STILL A LONG WAY TO GO
“It was very painful… It is not a good feeling,” said Avram Grant after THAT defeat to THEM on a dismal Sunday afternoon. You know what Avram? The rest of us aren’t jumping for joy either. A frankly pathetic display with supposedly our strongest side available has simply served to point out several flaws, rather than promote the Blues as genuine contenders this season.I know, I know, this has the potential to become a deeply pessimistic rant. Well, in truth it is. A good moan is all we’ve got sometimes to stop us from kicking the cat, smashing crockery of some sort, or punching an innocent lamppost (one of my own there, walking back from a bar in France after seeing Joe Cole balloon a six-yard shot over the bar against Liverpool in the 2006 FA Cup semi-final. It didn’t make me feel any better, it didn’t put us into the final, and the lamppost didn’t really deserve it).
The Carling Cup Final 2008 was deservedly won by Tottenham Hotspur. As much as it pains me to say it, that is the truth. From inside the first minute you could tell we just weren’t up for it. A lax Juliano Belletti ball was pounced on by a hungry Robbie Keane, who produced the first shot of the game, and gave Spurs a very early advantage. The Blues bumbled and stumbled until some classic Didier Drogba deception won a free-kick which the Ivorian then duly dispatched for 1-0.
No-one needs reminding of the specifics which followed, however, there is plenty to highlight concerning the game overall.
First off, why on Earth have we spent big money on a striker in Nicolas Anelka, only to shift him out onto the left wing? He needs geeing up simply to play in his natural position sometimes, and even then, shoulders are shrugged and interest wavers, so why leave out Joe Cole, Salomon Kalou or Florent Malouda-all natural candidates for the left-wing berth-just to accommodate him? The big talking point before the game was the supposed plan to leave out John Terry and Frank Lampard from the starting XI. They both played, maybe Anelka should have been the ‘Galactico’ benched this time though.
With Joe Cole harshly excluded, why then did it take around 110 minutes of playing time for Grant to finally put him into the game? It was clear that neither Anelka nor Wright-Phillips were making much of an impact, yet tactics weren’t changed and both players played a lot more minutes than perhaps they should have. Kalou should also feel harshly done by. His introduction sparked life into a moribund Chelsea performance, and his pace and invention looked the most likely source of any comeback.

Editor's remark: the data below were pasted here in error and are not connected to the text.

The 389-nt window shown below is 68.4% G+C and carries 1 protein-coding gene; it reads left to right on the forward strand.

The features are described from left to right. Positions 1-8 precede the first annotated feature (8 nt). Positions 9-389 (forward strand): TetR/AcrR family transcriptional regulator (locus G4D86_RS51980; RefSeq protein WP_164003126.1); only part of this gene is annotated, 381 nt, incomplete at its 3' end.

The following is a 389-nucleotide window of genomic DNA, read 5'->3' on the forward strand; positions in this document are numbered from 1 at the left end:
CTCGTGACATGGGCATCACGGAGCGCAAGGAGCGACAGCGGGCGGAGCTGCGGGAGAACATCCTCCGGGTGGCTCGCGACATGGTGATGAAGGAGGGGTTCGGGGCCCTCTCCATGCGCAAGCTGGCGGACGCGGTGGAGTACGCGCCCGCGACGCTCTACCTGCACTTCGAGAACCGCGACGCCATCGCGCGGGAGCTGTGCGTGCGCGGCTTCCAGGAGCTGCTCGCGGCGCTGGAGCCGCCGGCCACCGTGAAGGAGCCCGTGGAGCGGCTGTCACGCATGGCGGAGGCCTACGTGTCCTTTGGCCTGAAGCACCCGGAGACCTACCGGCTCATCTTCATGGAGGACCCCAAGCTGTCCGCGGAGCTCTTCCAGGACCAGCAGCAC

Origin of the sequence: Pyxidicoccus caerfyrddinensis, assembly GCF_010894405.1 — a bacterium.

Why such a terrible performance from the starting eleven anyway? This was a chance for the strongest Chelsea side to make themselves heard. No major injuries, no suspensions; but no cohesion, no spirit, no drive, and no winners on the pitch.
Poor performances from John Mikel Obi, Michael Essien, Belletti and an absolute howler from Petr Cech didn’t help either, but there is something far more troubling than bad form. I’m afraid we come back to Avram Grant again. It has not gone un-noticed from fans and pundits alike that he has failed to win against Arsenal, Liverpool and Manchester United (indeed the three meetings so far under the Israeli have seen the Blues score a grand total of zero goals), while the mid-week monotonous meeting with Olympiakos coupled with the unthinkable happenings at Wembley on Sunday have again raised concerns about performances in the ‘big’ games.
Aside from the Huddersfield Town win last weekend, we have been made to look second-best to Spurs, bored the Greek champions into submission, stumbled at home to Liverpool recording just one shot on target, and escaped Fratton Park with a 1-1 draw as we nearly lay down for Portsmouth. Not impressive, not attacking, not winning football.
If we’re all honest, we are as good as out of the title race. Arsenal and Manchester United are just too good, and barring suspensions, injuries and acts of God, I can’t see us shuffling past them in the Premier League table. The Champions League and FA Cup are now all to play for, otherwise Grant could find himself at the helm of an expensively assembled disaster-both in terms of money and reputations.
As a fan I obviously hope with all my heart that we can get something out of the season. It is easy to point at injuries and the African Cup of Nations as excuses, and while perhaps it is overly dramatic to pick apart a side comfortably in third place in the Premier League and still in two cup competitions, changes need to be made. If we to play attacking football and try to compete aesthetically with the top two, we need flair players, pacey players, and the right tactics to go with them.
The Carling Cup final defeat has left us in a state of flux, and unfortunately, at this present time, there are too many unanswered questions which will ultimately hurt us. Perhaps we aren’t as good as we think we are? Well then Avram, get us over the disappointment and that painful feeling currently residing in every man, woman and child wearing the Blue of Chelsea.
Because this rant hasn’t made me feel better, it hasn’t won us the Carling Cup, and we deserved to lose in the end. We still have a long way to go.